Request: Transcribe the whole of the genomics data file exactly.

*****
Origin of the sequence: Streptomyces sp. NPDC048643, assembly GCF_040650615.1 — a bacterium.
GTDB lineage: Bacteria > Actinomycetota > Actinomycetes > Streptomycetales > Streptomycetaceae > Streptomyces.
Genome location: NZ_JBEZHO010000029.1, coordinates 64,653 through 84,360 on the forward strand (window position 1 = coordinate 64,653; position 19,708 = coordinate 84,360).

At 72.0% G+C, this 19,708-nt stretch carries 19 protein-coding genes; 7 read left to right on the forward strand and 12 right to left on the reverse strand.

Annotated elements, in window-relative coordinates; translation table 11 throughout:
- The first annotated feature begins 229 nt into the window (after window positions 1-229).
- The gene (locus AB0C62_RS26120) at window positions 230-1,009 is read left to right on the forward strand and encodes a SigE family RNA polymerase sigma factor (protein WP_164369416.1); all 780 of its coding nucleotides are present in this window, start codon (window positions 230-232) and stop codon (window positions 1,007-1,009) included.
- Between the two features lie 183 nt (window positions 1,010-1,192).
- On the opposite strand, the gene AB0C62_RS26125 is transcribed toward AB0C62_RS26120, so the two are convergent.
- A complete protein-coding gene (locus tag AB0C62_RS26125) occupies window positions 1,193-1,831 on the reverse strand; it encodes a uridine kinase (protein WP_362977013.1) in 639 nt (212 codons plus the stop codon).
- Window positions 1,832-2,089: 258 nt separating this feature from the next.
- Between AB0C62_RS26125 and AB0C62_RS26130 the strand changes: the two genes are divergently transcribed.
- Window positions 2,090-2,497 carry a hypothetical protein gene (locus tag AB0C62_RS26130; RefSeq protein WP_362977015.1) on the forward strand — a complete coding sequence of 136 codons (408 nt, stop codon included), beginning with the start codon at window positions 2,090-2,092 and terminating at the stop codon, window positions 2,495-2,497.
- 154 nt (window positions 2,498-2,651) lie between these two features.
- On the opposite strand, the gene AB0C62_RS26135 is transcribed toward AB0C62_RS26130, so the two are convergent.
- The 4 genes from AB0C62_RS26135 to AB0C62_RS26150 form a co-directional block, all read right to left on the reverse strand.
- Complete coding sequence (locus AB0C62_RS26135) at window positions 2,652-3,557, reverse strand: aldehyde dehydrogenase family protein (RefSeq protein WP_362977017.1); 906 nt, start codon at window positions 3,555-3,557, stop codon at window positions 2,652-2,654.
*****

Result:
Origin of the sequence: Streptomyces sp. NPDC048643, assembly GCF_040650615.1 — a bacterium.
GTDB lineage: Bacteria > Actinomycetota > Actinomycetes > Streptomycetales > Streptomycetaceae > Streptomyces.
Genome location: NZ_JBEZHO010000029.1, coordinates 64,653 through 84,360 on the forward strand (window position 1 = coordinate 64,653; position 19,708 = coordinate 84,360).

At 72.0% G+C, this 19,708-nt stretch carries 19 protein-coding genes; 7 read left to right on the forward strand and 12 right to left on the reverse strand.

Annotated elements, in window-relative coordinates; translation table 11 throughout:
- The first annotated feature begins 229 nt into the window (after window positions 1-229).
- The gene (locus AB0C62_RS26120) at window positions 230-1,009 is read left to right on the forward strand and encodes a SigE family RNA polymerase sigma factor (protein WP_164369416.1); all 780 of its coding nucleotides are present in this window, start codon (window positions 230-232) and stop codon (window positions 1,007-1,009) included.
- Between the two features lie 183 nt (window positions 1,010-1,192).
- On the opposite strand, the gene AB0C62_RS26125 is transcribed toward AB0C62_RS26120, so the two are convergent.
- A complete protein-coding gene (locus tag AB0C62_RS26125) occupies window positions 1,193-1,831 on the reverse strand; it encodes a uridine kinase (protein WP_362977013.1) in 639 nt (212 codons plus the stop codon).
- Window positions 1,832-2,089: 258 nt separating this feature from the next.
- Between AB0C62_RS26125 and AB0C62_RS26130 the strand changes: the two genes are divergently transcribed.
- Window positions 2,090-2,497 carry a hypothetical protein gene (locus tag AB0C62_RS26130; RefSeq protein WP_362977015.1) on the forward strand — a complete coding sequence of 136 codons (408 nt, stop codon included), beginning with the start codon at window positions 2,090-2,092 and terminating at the stop codon, window positions 2,495-2,497.
- 154 nt (window positions 2,498-2,651) lie between these two features.
- On the opposite strand, the gene AB0C62_RS26135 is transcribed toward AB0C62_RS26130, so the two are convergent.
- The 4 genes from AB0C62_RS26135 to AB0C62_RS26150 form a co-directional block, all read right to left on the reverse strand.
- Complete coding sequence (locus AB0C62_RS26135) at window positions 2,652-3,557, reverse strand: aldehyde dehydrogenase family protein (RefSeq protein WP_362977017.1); 906 nt, start codon at window positions 3,555-3,557, stop codon at window positions 2,652-2,654.